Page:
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EMAILS: WHAT ARE WE MISSING OUT ON? There are many great things about the hospitality school, such as having a lot of extra lectures for more information, having great advisors and staff to help students find their direction, and an amazing set of teachers eager to guide students and teach them about the industry. It is a top notch school, but in one area it needs a bit of work. Communication is key in getting a job or staying in-tune with your professors and usually that form of communication in this industry is through emails. At the Knoebel School of Hospitality Management they do not teach us about how to write and industry email. I want to propose the implementation of the basic hospitality email structure in the school, either during class or an extra lecture that any student could go to class. This means being taught the basics of how to effectively write and communicate in an around the industry through an email. From a student interview I conducted, I found that being taught the structure of the email was the one thing the student missed the most at the Knoebel School of Hospitality Management. Eventually you do figure out how to write them with time, but in this industry you don't have the time. As a freshmen trying to find a job it is quite intimidating. You might not know how to approach and employer, reach out to them, or even email them. It is a daunting task, one that can be easily fixed. Emails are one the most important form of communication in the hospitality industry. It keeps us connected to our employers, teachers, staff, and anyone else in the industry. Everyone should know what an email is, but emails in the industry are a bit different. They have to be extremely professional, organized with no spelling and grammar mistakes, sincere, and concise. Employees and even the hospitality staff at DU have busy lives and most likely do not have them time to read a three page email. Also, with that employees are a bit choosy on what emails they are and aren't going to read, meaning if they find fault with any part of the email or don't think it is important or pertinent they might not read it. Emails in the industry have to be in a certain form, which the school does not teach us. At the Knoebel School of hospitality there are a bunch of lectures throughout the year explaining different facets that are important the industry and even how to succeed in the school. They are very educational and useful, but what about adding one about emails? I, myself write emails almost every day to employers or people in the industry. I feel I can write an email, but not if I am doing it in the correct way. Maybe there is an even better way to write an email or a more effective way to write an email. Having a staff with the school, employees, or anyone who is part of the industry come in for an hour and teach us students about how to write an email in the industry would be very beneficial. They have the experience in the industry, where we do not. This would be pretty easy to implement, but still would take some time. The presentation would 37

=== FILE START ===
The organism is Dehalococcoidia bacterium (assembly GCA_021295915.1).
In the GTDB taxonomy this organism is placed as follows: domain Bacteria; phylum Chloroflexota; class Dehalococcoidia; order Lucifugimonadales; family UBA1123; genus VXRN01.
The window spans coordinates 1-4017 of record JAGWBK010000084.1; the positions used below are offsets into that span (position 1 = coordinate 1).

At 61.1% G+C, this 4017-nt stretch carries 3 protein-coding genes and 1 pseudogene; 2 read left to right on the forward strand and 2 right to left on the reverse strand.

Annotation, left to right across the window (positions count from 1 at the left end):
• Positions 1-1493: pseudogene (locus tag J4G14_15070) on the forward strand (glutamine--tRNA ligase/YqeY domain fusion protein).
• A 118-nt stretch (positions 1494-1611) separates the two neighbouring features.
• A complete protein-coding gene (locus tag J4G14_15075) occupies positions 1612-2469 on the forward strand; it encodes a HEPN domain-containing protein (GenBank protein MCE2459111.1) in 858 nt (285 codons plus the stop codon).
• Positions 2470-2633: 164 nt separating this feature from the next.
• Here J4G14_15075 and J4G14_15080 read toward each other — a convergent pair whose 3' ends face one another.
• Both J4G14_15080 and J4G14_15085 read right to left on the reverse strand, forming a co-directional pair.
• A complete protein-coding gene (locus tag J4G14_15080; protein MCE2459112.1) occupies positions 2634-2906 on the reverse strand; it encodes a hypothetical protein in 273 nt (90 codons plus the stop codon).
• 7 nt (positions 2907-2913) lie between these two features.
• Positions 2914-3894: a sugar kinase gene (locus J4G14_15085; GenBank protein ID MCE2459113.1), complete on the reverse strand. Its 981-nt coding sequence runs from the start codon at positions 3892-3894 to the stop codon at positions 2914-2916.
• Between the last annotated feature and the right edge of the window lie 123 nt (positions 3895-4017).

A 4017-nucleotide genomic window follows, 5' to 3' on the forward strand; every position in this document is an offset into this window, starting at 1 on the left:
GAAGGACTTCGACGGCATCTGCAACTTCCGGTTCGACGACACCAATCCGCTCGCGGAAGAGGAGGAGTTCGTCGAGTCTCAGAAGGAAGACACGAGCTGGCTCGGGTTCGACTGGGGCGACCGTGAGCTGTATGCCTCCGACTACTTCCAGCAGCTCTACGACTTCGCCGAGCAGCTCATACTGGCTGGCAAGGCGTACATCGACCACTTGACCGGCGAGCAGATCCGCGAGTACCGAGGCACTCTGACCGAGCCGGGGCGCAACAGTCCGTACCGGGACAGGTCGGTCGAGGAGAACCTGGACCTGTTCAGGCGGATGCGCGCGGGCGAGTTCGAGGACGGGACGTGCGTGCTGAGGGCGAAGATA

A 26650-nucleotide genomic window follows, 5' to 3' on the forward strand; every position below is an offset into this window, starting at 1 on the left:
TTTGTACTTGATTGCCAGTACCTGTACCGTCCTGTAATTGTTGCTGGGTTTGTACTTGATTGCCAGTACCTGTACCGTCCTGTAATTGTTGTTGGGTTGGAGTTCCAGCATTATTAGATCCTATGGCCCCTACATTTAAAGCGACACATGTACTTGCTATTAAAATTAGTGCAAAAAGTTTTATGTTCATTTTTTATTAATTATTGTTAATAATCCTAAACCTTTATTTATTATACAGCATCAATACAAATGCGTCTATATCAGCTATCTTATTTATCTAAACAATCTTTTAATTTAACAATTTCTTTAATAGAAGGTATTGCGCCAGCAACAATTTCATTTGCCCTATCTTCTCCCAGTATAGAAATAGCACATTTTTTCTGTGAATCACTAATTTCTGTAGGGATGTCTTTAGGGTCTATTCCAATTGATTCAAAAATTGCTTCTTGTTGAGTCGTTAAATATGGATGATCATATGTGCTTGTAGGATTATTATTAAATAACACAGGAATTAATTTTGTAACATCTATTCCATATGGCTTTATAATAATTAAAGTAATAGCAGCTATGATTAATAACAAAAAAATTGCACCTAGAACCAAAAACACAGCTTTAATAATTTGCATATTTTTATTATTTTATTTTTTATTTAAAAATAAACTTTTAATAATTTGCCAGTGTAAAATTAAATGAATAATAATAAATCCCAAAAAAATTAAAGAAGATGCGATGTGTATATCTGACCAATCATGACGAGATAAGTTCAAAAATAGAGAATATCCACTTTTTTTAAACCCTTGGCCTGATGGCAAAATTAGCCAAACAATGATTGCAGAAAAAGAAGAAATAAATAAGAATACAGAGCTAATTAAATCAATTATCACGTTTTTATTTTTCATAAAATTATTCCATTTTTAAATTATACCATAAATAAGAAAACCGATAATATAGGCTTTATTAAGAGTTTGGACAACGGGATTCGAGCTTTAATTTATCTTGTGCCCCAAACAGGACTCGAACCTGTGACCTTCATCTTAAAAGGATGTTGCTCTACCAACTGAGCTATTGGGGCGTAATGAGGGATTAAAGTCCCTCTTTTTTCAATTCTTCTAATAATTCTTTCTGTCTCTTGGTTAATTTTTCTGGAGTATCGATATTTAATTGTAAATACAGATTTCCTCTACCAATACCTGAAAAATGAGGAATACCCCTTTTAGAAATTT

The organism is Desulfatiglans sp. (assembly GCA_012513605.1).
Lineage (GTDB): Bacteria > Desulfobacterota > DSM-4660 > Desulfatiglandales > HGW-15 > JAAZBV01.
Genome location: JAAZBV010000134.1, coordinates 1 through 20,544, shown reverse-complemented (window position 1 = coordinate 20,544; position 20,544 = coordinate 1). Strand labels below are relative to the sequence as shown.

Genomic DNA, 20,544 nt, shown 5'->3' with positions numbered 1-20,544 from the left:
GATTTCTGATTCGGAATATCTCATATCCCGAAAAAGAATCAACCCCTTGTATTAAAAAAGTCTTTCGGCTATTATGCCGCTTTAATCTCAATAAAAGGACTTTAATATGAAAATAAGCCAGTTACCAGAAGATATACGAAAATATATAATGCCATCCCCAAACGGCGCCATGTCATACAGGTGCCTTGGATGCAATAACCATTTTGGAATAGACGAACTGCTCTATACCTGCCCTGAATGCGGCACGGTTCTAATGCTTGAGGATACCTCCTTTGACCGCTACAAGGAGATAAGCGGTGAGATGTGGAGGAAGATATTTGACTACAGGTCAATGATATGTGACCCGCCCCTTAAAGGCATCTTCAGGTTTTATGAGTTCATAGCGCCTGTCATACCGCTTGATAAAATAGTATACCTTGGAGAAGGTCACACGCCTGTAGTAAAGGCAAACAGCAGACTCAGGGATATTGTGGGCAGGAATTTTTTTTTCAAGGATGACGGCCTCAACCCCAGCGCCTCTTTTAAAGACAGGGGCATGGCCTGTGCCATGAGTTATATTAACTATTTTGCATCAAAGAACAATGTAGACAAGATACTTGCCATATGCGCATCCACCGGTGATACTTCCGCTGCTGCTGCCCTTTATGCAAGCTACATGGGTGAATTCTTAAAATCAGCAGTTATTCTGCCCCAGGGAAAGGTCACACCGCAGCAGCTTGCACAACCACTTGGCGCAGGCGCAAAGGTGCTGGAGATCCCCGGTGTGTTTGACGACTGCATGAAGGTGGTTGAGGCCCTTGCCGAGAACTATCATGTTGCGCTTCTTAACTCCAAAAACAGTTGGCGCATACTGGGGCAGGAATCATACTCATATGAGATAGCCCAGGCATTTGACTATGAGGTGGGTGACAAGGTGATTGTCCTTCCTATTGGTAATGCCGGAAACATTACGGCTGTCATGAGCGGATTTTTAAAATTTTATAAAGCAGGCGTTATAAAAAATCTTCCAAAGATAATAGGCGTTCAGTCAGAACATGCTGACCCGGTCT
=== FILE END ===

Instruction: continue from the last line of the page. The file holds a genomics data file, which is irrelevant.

take time to put together, but it would definitely be worth the time. All students have to do is talk or hey why not send an email to their professors and the hospitality administration staff about this need. I believe they would be more willing to help because they would love to see their students with polished professional emails. This extra lecture will do wonders for the students of hospitality. Students would know how to write a perfect email and teachers, staff, and employees would more enjoy reading those emails. With this students will probably have a better chance at getting a job, since they know what is to be expected from and employer and what needs to be included in an email. The idea of creating an extra lecture on how to write an email in the industry will not just happen. It will take time from the staff to organize and get the word out there, which means students if you want this to happen please email your teachers and the hospitality staff. They only have a small amount of time and if there is a lot of interest from students they would be more willing to give up their time. Hospitality students do not have to be the only ones showing interest teachers, faculty, and employees can as well, because they are some of the major stakeholders that play an important role in the student's life. Teachers and the hospitality staff would love to see their students being professional in their email all of time, even for the simplest email such as "can you look over this assignment? I am a confused on the direction I want to go with this." Employees would benefit because they are able to communicate more effectively and therefore able to have a more variety of choices when choosing their next employee. It will create more competition, because communication is key and that is usually done through email in the hospitality industry. It is important in the industry, but may not always be the number one item that will procure you a job. Emails are important item in the industry, but indeed there are other important aspects in procuring a job and even just communicating. There is also only a certain amount of time in a student and faculty's life, so the extra lectures do have to be chosen on level of importance and so emails might not be at the top of the list. The lectures also take a lot of work putting them together, but it would be hard to say no to a lecture all about emails. Again, it will not happen if students don't show interest in hearing about emails. Emails are an aspect of hospitality that should be explained in detail. People in the industry use them every day. With emails being used every day they are important to know how to write well and correctly. Creating a lecture to delve into this topic would take time, but the overall outcome would be outstanding. Students will be seen as professional's not just students. Employees will more be able to choose from a top, notch group of adults waiting to get into the industry. Overall a lecture all about the structures of emails would be extremely important and effective to implement in the Knoebel School of Hospitality Management. The goal of the hospitality school is to help students explore the industry, choose the direction they want to go, gain experience, and most importantly get a job. Emails will aide in doing this and reaching that goal and maybe even sooner than intended. Don't you think this would be important to implement and start?

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BIBLIOGRAPHY

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BIBLIOGRAPHY "5 Qualities That Employees Want in a General Manager." - Term Paper. N.p., n.d. Web. 12 May 2013. "Academic Commons." University of Denver Libraries. N.p., n.d. Web. 12 May 2013. "Brief History of the Hospitality Industry." Brief History of the Hospitality Industry. N.p., n.d. Web. 12 May 2013. "Business News & Financial News - The Wall Street Journal - Wsj.com." Business News & Financial News - The Wall Street Journal - Wsj.com. N.p., n.d. Web. 12 May 2013. "Daniels College of Business." Daniels College of Business. N.p., n.d. Web. 12 May 2013. "Hospitality Net - Home." Hospitality Net. N.p., n.d. Web. 12 May 2013. "The Personality Traits of the Best Restaurant Staff Members." Inside Scoop SF. N.p., n.d. Web. 12 May 2013. "Restaurants." About.com Inventors. N.p., n.d. Web. 12 May 2013. Wildes, Vivian J. "Higher Education." Pearson. N.p., n.d. Web. 12 May 2013. "Writing Spaces Open Textbook Chapters." Writing Spaces. N.p., n.d. Web. 12 May 2013.

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Hospitality Management: An Introduction to the Major